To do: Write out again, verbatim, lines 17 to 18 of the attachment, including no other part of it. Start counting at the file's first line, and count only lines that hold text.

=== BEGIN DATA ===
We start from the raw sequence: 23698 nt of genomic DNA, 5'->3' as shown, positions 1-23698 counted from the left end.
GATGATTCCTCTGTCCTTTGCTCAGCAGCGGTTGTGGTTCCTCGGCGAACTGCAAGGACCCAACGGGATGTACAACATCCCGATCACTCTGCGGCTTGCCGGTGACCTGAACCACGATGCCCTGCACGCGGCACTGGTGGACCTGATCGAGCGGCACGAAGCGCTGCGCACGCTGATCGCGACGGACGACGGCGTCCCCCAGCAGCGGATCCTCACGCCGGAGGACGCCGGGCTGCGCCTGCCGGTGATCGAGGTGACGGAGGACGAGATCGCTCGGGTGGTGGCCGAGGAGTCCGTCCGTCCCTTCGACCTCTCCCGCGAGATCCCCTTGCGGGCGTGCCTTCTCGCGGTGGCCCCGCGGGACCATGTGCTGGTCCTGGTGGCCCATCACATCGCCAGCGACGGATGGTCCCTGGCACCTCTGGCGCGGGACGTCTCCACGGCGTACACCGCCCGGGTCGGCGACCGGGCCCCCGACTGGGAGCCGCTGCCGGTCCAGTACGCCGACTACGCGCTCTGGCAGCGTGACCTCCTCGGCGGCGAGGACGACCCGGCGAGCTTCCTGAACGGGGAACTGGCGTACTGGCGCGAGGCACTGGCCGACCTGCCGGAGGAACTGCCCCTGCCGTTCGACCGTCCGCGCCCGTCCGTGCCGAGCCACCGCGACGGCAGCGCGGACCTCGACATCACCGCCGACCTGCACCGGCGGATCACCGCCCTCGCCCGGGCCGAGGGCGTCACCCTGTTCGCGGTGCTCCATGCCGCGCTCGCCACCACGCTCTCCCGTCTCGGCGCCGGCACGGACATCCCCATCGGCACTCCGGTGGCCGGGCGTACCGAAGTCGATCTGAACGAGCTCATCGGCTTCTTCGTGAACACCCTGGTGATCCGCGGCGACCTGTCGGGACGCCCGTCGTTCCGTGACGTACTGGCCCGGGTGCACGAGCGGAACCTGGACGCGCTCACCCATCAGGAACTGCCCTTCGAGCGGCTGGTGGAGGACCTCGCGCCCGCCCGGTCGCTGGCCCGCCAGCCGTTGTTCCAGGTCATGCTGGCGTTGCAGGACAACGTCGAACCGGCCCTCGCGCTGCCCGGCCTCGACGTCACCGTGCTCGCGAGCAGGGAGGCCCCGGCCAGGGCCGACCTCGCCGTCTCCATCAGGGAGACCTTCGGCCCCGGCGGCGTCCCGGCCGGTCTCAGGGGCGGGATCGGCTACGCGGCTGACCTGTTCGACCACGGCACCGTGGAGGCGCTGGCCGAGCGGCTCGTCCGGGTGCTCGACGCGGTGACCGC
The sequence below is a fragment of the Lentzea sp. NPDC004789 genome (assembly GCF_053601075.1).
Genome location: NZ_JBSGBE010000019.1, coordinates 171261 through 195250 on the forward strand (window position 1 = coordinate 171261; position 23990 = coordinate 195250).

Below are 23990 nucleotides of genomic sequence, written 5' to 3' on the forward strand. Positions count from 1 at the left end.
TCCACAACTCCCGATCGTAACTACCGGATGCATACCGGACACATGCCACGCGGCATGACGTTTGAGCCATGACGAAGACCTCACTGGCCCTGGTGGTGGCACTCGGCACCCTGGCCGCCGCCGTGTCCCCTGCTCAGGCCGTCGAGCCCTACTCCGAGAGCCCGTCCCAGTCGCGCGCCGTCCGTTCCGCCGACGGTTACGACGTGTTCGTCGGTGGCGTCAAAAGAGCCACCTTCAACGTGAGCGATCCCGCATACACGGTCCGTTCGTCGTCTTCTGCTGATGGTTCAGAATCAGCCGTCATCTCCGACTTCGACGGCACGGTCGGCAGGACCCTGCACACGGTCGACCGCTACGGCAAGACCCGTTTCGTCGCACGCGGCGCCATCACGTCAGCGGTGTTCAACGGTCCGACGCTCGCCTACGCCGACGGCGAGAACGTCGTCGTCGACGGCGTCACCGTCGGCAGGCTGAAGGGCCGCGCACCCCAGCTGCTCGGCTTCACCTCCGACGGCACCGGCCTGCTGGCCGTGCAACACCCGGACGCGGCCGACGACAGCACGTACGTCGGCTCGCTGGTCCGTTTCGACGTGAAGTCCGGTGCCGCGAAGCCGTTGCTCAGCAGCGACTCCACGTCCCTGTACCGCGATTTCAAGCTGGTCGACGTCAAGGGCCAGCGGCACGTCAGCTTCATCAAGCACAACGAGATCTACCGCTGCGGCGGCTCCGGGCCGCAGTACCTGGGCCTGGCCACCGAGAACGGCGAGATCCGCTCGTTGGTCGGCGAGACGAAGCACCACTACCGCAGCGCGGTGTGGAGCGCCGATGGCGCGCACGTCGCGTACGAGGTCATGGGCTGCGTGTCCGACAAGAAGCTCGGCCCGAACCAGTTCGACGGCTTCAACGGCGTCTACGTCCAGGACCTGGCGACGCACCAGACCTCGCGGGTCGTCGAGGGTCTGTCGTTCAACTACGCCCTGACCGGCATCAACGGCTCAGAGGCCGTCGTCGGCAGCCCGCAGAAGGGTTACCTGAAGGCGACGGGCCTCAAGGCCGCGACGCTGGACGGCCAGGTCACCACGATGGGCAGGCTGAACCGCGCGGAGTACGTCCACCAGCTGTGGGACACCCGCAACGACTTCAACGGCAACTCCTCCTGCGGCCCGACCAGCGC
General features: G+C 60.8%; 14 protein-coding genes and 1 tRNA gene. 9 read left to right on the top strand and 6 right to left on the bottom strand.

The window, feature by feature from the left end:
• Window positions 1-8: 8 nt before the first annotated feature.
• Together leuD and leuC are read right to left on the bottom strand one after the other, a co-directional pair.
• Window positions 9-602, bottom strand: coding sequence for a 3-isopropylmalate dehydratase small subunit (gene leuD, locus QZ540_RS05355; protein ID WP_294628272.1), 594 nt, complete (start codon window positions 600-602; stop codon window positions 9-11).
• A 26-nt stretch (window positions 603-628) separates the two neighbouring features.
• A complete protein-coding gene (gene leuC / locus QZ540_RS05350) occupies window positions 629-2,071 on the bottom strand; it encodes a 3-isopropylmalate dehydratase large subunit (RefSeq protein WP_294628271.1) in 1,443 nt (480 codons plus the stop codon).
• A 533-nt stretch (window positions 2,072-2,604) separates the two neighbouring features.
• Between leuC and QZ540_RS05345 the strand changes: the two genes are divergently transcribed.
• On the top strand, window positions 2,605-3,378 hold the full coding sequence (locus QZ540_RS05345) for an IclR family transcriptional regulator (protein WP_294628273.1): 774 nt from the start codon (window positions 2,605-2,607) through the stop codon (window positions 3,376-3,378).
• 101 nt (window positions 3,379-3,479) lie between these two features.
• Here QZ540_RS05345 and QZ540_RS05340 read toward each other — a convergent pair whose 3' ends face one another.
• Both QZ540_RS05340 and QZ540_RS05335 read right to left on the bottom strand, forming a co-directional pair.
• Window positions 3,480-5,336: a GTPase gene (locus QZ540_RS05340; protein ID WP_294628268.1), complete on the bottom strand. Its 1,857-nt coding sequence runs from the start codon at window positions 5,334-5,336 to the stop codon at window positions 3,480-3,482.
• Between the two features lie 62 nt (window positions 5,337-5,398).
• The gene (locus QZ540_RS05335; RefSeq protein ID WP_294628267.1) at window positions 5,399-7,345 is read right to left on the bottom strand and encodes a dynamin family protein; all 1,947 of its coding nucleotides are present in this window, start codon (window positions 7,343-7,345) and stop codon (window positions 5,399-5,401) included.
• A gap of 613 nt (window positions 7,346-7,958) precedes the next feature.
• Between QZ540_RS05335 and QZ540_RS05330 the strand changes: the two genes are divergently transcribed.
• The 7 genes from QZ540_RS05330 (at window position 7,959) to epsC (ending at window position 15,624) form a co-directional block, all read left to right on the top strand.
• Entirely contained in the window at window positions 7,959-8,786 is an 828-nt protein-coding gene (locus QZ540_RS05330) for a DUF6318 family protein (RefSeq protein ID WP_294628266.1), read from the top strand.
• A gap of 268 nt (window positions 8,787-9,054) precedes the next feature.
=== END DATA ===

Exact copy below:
• 101 nt (window positions 3,379-3,479) lie between these two features.
• Here QZ540_RS05345 and QZ540_RS05340 read toward each other — a convergent pair whose 3' ends face one another.